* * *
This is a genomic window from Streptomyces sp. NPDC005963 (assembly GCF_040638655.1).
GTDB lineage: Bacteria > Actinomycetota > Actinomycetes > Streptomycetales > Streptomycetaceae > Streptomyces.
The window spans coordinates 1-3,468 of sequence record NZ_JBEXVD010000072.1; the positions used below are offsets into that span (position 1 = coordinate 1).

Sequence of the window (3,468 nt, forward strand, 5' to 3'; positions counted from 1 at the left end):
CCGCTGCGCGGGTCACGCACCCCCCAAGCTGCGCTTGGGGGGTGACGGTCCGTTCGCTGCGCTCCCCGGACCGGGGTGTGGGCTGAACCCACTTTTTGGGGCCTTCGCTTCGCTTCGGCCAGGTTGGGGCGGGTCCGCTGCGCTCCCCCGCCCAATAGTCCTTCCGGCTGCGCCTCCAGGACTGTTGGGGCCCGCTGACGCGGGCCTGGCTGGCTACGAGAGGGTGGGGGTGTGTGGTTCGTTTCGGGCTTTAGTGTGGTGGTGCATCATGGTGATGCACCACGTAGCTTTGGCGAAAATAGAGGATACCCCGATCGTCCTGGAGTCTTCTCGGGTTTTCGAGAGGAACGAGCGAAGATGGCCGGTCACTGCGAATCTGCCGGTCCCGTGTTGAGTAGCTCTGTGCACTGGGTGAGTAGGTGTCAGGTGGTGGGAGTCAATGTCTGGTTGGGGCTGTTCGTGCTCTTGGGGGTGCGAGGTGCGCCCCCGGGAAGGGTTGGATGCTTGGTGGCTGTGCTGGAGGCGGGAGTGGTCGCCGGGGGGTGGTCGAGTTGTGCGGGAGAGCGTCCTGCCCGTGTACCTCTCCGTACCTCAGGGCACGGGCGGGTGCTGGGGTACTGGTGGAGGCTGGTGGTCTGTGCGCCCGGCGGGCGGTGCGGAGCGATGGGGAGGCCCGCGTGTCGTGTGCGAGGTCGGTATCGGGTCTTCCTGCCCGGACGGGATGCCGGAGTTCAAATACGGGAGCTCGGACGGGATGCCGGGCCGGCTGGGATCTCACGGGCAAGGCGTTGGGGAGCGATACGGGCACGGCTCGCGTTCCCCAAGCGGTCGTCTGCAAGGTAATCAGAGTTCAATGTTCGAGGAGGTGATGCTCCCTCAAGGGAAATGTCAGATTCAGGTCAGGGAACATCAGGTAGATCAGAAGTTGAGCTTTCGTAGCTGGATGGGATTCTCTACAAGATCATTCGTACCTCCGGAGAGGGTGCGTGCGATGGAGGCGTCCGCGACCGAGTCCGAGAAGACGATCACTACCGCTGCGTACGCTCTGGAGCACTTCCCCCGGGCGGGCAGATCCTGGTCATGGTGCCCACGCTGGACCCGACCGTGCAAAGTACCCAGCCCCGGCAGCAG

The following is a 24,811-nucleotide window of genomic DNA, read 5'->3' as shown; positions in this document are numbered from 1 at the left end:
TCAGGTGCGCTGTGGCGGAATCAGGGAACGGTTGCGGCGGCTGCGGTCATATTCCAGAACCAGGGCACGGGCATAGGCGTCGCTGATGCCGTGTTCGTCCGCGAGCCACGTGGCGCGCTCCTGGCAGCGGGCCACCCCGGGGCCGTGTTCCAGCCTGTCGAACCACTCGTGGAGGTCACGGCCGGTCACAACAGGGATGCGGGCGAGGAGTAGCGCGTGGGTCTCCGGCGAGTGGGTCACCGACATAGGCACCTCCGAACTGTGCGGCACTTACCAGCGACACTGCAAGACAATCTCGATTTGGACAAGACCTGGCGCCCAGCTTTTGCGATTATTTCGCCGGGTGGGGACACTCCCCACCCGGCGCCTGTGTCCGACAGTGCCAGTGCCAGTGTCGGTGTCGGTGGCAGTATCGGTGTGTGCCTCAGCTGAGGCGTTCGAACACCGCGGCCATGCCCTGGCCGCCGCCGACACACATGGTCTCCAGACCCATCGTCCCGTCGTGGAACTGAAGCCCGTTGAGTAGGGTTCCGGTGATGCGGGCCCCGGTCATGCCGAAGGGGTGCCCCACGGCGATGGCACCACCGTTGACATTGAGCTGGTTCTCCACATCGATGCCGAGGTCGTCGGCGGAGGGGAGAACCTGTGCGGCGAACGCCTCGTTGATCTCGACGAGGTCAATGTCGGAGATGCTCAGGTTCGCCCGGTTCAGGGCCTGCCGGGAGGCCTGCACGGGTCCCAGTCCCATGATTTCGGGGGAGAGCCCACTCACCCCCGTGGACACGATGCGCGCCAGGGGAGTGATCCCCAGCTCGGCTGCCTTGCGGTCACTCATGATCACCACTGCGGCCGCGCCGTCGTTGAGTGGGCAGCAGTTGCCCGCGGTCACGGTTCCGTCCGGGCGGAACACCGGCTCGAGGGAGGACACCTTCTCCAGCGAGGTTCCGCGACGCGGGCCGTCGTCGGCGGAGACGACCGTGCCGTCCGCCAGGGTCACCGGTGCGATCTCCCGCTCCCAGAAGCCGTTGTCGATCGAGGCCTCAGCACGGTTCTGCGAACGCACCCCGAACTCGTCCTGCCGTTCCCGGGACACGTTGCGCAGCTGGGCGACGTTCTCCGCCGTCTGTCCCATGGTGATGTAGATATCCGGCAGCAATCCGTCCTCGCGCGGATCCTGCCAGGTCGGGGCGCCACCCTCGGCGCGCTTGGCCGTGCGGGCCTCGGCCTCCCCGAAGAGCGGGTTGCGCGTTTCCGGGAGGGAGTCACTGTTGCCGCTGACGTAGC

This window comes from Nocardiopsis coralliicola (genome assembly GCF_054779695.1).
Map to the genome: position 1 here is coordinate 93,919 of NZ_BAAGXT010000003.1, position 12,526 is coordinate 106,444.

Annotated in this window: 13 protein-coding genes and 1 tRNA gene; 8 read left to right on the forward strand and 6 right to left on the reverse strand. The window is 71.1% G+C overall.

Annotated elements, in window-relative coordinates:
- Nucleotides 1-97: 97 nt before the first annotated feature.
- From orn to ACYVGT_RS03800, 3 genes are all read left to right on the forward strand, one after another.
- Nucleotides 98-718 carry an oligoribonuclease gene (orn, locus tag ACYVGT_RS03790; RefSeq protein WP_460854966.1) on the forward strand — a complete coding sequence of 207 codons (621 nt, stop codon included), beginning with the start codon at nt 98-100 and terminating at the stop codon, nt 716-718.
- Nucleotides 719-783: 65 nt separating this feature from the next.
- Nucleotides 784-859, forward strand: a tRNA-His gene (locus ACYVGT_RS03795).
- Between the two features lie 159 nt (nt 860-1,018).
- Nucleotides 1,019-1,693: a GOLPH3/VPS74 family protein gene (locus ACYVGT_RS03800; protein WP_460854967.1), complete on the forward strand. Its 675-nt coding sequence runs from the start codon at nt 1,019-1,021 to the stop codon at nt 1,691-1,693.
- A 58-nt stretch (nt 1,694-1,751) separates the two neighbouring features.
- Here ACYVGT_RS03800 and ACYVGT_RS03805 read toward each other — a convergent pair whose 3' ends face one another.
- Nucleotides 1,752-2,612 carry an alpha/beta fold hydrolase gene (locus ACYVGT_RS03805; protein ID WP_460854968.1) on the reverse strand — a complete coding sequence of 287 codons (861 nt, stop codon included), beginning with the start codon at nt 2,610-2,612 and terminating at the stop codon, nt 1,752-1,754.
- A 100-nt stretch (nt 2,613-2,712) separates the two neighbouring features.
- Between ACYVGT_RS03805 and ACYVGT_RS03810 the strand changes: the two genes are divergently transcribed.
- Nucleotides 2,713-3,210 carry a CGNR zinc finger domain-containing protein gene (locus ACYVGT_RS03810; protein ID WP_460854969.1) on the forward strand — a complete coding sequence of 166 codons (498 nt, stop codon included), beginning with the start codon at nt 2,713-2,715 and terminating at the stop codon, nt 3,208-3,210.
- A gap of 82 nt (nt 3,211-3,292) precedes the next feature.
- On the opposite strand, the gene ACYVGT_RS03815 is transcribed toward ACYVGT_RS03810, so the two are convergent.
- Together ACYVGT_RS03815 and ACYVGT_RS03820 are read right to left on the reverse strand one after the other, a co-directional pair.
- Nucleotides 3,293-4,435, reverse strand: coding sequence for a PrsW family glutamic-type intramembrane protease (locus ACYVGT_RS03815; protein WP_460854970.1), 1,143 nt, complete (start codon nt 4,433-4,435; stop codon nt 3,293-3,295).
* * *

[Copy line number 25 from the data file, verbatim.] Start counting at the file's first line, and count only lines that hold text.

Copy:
- A gap of 82 nt (nt 3,211-3,292) precedes the next feature.